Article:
Keep in mind that none of the applicable disability laws permit you to foist compliance obligations onto parents.  Things as simple as transportation to-and-from the events may require “related services” for students who require regular transportation services.

4. Have clear policies and plans for drug and/or alcohol testing as a condition of coming to prom.

More and more schools are adopting mandatory random drug/alcohol/nicotine testing for students participating in extracurricular activities.  Most schools without random testing still administer breathalyzer tests at prom.

Here’s the rub: the ACLU of Nebraska has taken the position that including students in extracurricular drug testing policies as a condition of attending school dances is not permitted.  The ACLU has said, in the context of a school’s drug testing policy, “[The school’s] proposal has one provision that may be too broad and an unconstitutional overreach: testing at school dances.”  However, the ACLU concedes that “some courts have upheld breathalyzer testing at school dances.”

We do not agree with the ACLU’s assessment regarding drug testing, though we want to raise the issue.  We believe the legal basis for drug testing students in extracurriculars--namely the very minimal right (if any) to participate in sports and activities--applies equally to dances which are a privilege and not a right.  However, if your school conditions attendance at dances like prom and homecoming on submitting to random testing, the ACLU may challenge it. You should talk that through with your school’s attorney.

5. Be careful with rules like “no same-sex dates” and requirements  that prom “king” and “queen” be based on a student’s biological sex.

Title IX, as most of you know, seems like it’s constantly in a state of flux.  Between wild swings of administrative enforcement positions and the new proposed regulations, it’s tough to know how to respond when a student asks if they can bring a same-sex date.  Is that protected by Title IX, or not? What if a transgender male, biologically female, asks to be considered for prom king? The answers, of course, are not very clear.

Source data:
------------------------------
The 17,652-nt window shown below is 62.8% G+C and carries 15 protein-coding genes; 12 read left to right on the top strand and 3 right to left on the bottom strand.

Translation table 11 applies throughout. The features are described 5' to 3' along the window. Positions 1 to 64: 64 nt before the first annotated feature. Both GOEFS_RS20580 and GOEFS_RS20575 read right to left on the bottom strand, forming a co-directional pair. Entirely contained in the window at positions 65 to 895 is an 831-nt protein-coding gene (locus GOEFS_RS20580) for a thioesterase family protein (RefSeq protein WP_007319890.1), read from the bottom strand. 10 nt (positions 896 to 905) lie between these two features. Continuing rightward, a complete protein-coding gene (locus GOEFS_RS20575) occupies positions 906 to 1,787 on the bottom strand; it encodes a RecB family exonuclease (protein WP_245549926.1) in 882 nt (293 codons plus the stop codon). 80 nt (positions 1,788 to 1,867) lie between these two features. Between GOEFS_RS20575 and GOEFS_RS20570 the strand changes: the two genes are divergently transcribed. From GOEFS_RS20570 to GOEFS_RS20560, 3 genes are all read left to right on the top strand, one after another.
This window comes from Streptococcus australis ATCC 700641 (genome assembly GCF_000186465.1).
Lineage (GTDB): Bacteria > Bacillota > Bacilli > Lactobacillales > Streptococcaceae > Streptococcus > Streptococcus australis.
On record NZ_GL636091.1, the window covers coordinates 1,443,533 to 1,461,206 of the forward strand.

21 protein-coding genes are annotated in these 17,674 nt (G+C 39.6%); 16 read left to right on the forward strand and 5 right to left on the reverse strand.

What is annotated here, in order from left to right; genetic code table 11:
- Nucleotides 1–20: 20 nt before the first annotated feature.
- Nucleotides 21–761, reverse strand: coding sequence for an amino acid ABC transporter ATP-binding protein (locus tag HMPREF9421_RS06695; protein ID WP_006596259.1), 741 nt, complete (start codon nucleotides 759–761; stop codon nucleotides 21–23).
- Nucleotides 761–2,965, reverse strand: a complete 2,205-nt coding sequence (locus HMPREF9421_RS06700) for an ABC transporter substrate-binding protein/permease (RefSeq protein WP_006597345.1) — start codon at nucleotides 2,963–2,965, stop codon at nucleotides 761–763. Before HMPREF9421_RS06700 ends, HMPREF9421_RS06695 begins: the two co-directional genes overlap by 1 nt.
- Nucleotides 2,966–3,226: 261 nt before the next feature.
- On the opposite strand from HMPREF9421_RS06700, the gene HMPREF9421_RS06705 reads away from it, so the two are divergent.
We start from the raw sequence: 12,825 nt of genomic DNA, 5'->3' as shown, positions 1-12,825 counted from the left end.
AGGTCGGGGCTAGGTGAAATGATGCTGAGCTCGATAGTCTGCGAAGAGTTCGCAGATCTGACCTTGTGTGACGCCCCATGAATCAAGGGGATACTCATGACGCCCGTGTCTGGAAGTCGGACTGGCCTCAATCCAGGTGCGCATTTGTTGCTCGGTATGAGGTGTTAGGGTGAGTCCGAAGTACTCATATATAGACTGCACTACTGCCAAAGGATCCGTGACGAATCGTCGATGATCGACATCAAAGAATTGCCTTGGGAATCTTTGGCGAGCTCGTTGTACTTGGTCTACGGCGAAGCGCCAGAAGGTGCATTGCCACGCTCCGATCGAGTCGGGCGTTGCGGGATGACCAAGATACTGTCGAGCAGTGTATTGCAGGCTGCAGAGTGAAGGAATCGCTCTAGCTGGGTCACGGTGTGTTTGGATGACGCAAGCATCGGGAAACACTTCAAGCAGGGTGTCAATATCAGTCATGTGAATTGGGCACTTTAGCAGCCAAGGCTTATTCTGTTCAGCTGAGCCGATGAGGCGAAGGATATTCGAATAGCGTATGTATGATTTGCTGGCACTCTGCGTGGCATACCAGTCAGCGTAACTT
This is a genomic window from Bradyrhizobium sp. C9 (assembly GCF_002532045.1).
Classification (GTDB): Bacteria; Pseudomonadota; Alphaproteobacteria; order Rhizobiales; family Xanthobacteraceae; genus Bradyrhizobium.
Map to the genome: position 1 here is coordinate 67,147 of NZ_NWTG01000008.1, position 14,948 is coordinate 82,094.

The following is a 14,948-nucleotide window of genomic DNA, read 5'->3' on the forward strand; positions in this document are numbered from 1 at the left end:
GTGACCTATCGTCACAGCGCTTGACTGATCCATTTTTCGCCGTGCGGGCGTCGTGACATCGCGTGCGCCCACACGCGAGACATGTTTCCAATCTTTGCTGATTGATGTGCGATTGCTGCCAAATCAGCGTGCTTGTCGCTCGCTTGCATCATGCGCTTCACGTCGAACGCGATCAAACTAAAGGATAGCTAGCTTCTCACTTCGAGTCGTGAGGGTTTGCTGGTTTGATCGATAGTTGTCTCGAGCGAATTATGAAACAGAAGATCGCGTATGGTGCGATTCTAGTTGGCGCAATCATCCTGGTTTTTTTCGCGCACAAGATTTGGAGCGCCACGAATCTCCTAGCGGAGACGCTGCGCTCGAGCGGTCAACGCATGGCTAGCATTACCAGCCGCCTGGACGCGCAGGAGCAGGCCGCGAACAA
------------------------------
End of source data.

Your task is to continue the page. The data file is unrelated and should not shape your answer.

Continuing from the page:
It’s a matter of “when” and not “if” these questions will happen at your school, so we recommend considering the following to avoid a legal issue and to avoid stigmatizing any student for any reason.  Have a one-ticket-per-attendee rule, and don’t give “discounts” or special treatments to “couples.”  Have a “promenade” of your snazzily-dressed students, but don’t have them walk as “couples.” Consider whether you will allow students to bring “dates” who are not current students of the school, whether that’s a recent graduate or a student from a neighboring school.  Consider doing away with “king” and “queen” entirely and replacing it with a “community service” award or something similar.

Simply saying, “No,” comes with legal risks.  Although we’re sensitive to the political and traditional considerations at all school districts, planning ahead is the best way for boards and administrators to avoid legal pitfalls.

As with all of these issues, the legal complexities should be worked out in advance if at all possible.  If you haven’t reviewed these and related considerations recently, now’s the time. We recommend you do so soon and collaborate with your school’s attorney, or call Karen, Steve, Bobby, Coady, or Mandy.